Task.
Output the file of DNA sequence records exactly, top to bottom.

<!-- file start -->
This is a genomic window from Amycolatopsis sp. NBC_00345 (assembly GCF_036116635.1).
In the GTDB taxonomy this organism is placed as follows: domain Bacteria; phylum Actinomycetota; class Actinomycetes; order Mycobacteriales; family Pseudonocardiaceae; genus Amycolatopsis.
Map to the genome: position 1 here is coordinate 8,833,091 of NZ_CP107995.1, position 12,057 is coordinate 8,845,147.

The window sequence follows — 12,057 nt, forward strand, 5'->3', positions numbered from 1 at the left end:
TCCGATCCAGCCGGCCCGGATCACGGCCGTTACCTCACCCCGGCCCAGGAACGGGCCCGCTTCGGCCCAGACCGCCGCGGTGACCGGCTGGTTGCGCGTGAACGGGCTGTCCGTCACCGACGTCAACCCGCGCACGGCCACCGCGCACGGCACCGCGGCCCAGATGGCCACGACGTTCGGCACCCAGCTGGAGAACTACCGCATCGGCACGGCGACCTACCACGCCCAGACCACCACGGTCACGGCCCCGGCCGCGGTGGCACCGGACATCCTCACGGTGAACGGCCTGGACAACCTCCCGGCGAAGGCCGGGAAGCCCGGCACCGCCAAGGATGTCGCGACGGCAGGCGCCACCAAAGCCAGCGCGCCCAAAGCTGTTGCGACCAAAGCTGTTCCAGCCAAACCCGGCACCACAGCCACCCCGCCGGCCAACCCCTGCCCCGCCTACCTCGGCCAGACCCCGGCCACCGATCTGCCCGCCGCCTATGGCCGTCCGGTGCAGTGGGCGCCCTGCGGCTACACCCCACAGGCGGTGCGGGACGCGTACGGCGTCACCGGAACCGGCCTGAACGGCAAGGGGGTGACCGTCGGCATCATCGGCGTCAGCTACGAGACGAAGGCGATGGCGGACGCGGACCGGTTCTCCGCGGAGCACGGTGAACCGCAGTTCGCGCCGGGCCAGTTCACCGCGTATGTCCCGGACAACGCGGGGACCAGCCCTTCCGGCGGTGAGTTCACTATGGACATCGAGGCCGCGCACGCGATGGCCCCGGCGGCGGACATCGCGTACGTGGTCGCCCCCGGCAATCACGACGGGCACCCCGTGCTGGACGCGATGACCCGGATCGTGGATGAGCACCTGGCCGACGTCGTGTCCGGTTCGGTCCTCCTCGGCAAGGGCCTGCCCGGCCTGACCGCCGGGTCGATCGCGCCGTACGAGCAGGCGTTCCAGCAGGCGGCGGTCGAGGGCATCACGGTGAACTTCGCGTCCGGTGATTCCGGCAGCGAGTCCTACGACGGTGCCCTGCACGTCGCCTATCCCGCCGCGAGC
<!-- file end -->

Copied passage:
This is a genomic window from Amycolatopsis sp. NBC_00345 (assembly GCF_036116635.1).
In the GTDB taxonomy this organism is placed as follows: domain Bacteria; phylum Actinomycetota; class Actinomycetes; order Mycobacteriales; family Pseudonocardiaceae; genus Amycolatopsis.
Map to the genome: position 1 here is coordinate 8,833,091 of NZ_CP107995.1, position 12,057 is coordinate 8,845,147.

The window sequence follows — 12,057 nt, forward strand, 5'->3', positions numbered from 1 at the left end:
TCCGATCCAGCCGGCCCGGATCACGGCCGTTACCTCACCCCGGCCCAGGAACGGGCCCGCTTCGGCCCAGACCGCCGCGGTGACCGGCTGGTTGCGCGTGAACGGGCTGTCCGTCACCGACGTCAACCCGCGCACGGCCACCGCGCACGGCACCGCGGCCCAGATGGCCACGACGTTCGGCACCCAGCTGGAGAACTACCGCATCGGCACGGCGACCTACCACGCCCAGACCACCACGGTCACGGCCCCGGCCGCGGTGGCACCGGACATCCTCACGGTGAACGGCCTGGACAACCTCCCGGCGAAGGCCGGGAAGCCCGGCACCGCCAAGGATGTCGCGACGGCAGGCGCCACCAAAGCCAGCGCGCCCAAAGCTGTTGCGACCAAAGCTGTTCCAGCCAAACCCGGCACCACAGCCACCCCGCCGGCCAACCCCTGCCCCGCCTACCTCGGCCAGACCCCGGCCACCGATCTGCCCGCCGCCTATGGCCGTCCGGTGCAGTGGGCGCCCTGCGGCTACACCCCACAGGCGGTGCGGGACGCGTACGGCGTCACCGGAACCGGCCTGAACGGCAAGGGGGTGACCGTCGGCATCATCGGCGTCAGCTACGAGACGAAGGCGATGGCGGACGCGGACCGGTTCTCCGCGGAGCACGGTGAACCGCAGTTCGCGCCGGGCCAGTTCACCGCGTATGTCCCGGACAACGCGGGGACCAGCCCTTCCGGCGGTGAGTTCACTATGGACATCGAGGCCGCGCACGCGATGGCCCCGGCGGCGGACATCGCGTACGTGGTCGCCCCCGGCAATCACGACGGGCACCCCGTGCTGGACGCGATGACCCGGATCGTGGATGAGCACCTGGCCGACGTCGTGTCCGGTTCGGTCCTCCTCGGCAAGGGCCTGCCCGGCCTGACCGCCGGGTCGATCGCGCCGTACGAGCAGGCGTTCCAGCAGGCGGCGGTCGAGGGCATCACGGTGAACTTCGCGTCCGGTGATTCCGGCAGCGAGTCCTACGACGGTGCCCTGCACGTCGCCTATCCCGCCGCGAGC